An Analysis of Freytag’s Five Steps in Shakespeare’s “The Tempest” Essay
An Analysis of Freytag’s Five Steps in Shakespeare’s “The Tempest”
In this essay I will analyze William Shakespeare’s “The Tempest” using Gustav Freytag’s five phases which are: exposition, point of conflict, rising action, climax, and denouement. I will first begin with the exposition phase. The exposition phase includes a description of the chief protagonist and antagonist as well as a description of their conflict and setting. I will also pinpoint the inciting moment, which is an incident that must occur for the story to happen. (www.reference.com)
The chief protagonist of the play is Prospero, the rightful duke of Milan. The main antagonist is his brother, Antonio, the usurping duke of Milan. Antonio overthrew Prospero and sent him and his young daughter Miranda out to sea. They land on an island, which will be the central setting of the play, where Prospero learns magic and frees a spirit named Ariel who is indebted in servitude to him. Prospero uses his magic to stir up a storm and moor a ship that his brother Antonio is on. Ariel makes sure that the occupants of the boat arrive on the island unscathed. The inciting incident is the arrival of Antonio and the rest of his party on the island. The main conflict is between Prospero, who wants his dukedom reinstated, and Antonio, who wants the dukedom for himself. Next, I will describe the rising action in the play.
The rising action includes related secondary conflicts. (www.reference.com)The first of these secondary conflicts occurs between Antonio and Sebastian, the king of Naples brother, and Gonzalo, a counselor, and Alonso, the king of Naples. These gentlemen had been traveling together on the boat, but when they come to the island Antonio and Sebastian plan to murder Alonso and Gonzalo so that they can seize the power of the crown for themselves. Alonso believes his son, who had been traveling with them as well to be dead and Antonio and Sebastian see this as a chance to eliminate Alonso and usurp the crown.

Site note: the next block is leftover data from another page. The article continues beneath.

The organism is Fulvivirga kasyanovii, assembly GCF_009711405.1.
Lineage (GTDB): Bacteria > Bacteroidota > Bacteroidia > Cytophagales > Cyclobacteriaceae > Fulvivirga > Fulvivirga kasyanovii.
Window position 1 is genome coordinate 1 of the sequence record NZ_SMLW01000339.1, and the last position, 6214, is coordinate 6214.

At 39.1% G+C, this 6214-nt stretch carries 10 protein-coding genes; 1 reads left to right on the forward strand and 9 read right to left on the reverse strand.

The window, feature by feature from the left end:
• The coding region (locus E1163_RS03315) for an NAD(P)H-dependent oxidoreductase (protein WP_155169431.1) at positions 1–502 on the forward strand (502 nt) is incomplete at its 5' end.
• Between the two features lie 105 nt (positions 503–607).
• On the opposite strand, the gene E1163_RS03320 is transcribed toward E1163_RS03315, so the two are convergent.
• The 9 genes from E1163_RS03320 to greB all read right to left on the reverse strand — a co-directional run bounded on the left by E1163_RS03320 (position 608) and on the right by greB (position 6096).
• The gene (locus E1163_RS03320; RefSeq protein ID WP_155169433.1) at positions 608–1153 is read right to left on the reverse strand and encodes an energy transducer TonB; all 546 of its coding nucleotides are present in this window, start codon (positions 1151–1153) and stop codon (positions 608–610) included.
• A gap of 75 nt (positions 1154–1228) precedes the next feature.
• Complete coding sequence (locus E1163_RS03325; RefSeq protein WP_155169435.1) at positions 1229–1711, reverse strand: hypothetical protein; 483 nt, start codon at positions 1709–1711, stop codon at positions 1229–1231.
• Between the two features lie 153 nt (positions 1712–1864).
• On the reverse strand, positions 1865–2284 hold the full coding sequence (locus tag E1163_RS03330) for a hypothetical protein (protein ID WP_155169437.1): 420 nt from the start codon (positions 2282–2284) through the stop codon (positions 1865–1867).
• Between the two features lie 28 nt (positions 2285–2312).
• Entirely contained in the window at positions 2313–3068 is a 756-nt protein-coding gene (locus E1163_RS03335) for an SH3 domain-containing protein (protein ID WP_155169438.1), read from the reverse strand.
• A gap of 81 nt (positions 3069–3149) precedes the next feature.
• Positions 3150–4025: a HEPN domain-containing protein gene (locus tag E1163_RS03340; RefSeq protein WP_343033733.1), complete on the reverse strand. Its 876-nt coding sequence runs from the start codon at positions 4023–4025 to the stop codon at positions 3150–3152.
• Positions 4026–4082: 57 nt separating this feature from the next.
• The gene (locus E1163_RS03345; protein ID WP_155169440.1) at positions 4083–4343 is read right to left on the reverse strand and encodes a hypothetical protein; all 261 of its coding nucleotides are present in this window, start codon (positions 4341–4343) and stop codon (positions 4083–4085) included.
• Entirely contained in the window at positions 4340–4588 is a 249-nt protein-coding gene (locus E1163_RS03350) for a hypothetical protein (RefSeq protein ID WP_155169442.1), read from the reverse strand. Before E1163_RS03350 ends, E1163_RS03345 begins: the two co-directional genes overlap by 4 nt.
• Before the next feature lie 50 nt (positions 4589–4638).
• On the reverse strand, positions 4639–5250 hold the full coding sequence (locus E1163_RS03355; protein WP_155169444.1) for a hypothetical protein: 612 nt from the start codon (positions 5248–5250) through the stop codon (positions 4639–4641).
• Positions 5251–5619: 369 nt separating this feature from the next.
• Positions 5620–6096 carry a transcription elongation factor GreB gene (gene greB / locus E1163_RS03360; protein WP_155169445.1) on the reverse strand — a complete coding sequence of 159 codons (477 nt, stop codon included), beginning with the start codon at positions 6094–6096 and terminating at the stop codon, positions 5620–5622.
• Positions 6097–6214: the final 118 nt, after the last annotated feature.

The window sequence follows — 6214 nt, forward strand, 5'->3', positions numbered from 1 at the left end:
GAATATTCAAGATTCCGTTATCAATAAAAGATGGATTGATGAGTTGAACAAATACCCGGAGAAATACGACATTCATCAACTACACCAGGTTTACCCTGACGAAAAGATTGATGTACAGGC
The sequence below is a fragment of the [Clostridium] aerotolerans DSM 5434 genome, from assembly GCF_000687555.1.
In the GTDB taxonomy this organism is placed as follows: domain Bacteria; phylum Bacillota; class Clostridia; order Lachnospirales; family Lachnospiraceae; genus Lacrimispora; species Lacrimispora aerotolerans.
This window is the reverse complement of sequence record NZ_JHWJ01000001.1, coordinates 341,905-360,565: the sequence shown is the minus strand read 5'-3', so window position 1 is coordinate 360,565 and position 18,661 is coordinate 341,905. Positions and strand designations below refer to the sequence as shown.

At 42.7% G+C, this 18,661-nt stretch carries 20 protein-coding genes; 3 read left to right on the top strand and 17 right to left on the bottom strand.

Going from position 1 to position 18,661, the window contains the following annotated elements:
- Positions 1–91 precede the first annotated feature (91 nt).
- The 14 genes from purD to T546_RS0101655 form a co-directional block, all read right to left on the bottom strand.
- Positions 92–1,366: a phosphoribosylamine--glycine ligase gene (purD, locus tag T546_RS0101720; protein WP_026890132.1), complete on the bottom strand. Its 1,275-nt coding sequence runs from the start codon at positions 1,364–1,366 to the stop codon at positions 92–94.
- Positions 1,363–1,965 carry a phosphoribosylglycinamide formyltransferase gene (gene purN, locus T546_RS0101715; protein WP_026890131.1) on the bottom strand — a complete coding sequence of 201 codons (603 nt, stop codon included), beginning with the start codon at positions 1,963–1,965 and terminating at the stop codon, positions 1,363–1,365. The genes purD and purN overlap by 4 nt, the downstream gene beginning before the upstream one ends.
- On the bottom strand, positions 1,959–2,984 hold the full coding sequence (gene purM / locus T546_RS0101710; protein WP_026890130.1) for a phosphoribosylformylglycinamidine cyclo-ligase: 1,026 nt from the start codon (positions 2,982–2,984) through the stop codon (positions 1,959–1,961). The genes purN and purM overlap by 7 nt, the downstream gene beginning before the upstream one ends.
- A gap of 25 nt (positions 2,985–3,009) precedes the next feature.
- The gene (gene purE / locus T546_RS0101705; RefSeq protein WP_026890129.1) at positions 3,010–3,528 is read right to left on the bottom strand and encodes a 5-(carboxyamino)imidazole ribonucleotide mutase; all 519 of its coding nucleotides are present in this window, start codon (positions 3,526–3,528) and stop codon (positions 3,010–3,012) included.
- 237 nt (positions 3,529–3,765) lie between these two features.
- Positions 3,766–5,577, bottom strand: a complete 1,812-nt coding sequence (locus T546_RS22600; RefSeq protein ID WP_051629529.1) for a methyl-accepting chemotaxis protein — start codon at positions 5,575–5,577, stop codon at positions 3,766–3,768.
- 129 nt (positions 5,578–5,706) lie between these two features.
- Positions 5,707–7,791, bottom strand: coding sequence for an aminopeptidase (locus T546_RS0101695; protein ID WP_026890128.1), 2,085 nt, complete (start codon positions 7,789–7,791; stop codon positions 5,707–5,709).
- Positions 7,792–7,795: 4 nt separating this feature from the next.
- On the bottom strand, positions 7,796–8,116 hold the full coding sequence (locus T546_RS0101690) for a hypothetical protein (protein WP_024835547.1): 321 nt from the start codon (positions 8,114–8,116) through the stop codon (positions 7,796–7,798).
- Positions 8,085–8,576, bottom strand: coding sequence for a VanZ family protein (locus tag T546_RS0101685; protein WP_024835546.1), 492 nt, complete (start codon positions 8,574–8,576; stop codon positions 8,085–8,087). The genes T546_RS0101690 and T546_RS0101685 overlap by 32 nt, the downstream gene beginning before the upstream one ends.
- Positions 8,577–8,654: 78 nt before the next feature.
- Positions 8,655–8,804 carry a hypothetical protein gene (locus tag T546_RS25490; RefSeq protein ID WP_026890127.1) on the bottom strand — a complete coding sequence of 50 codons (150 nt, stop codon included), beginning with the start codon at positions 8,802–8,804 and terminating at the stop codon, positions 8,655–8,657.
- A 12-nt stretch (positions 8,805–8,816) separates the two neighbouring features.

Alonso’s son Ferdinand really isn’t dead and is busy falling in love with Prospero’s daughter while this is happening. The last secondary conflict begins with Caliban, Prospero’s unwilling slave, and Stephano and Trinuculo, a jester and a drunken butler who were traveling with the party on the boat, meeting each other on the island and deciding to kill Prospero. Ariel hears this and informs Prospero thus avoiding catastrophe. Now, I will discuss the falling action, climax, and denouement.
The climax takes place in “The Tempest” when Prospero charms the party from the boat and Caliban, Stephano, and Trinuculo into immobility. Prospero, who is joyous at the thought of his daughter’s upcoming marriage to Ferdinand, has a change of heart and releases everyone from the spell. They are all repentant and the falling action occurs at this point with a monologue from Prospero chastising the king of Naples and Antonio for the part the played in the usurping of his dukedom.
He also chastises his slave and the butler and jester for trying to kill him. The denouement encompasses the happy marriage of Miranda and Ferdinand and the reinstatement of Prospero’s dukedom. The play ends happily with the protagonist better of at the end than at the outset because it is a comedy rather than a tragedy. Thus, I have analyzed “The Tempest” and have discerned Freytag’s five phases within the play.
Our customer support team is available Monday-Friday 9am-5pm EST. If you contact us after hours, we'll get back to you in 24 hours or less.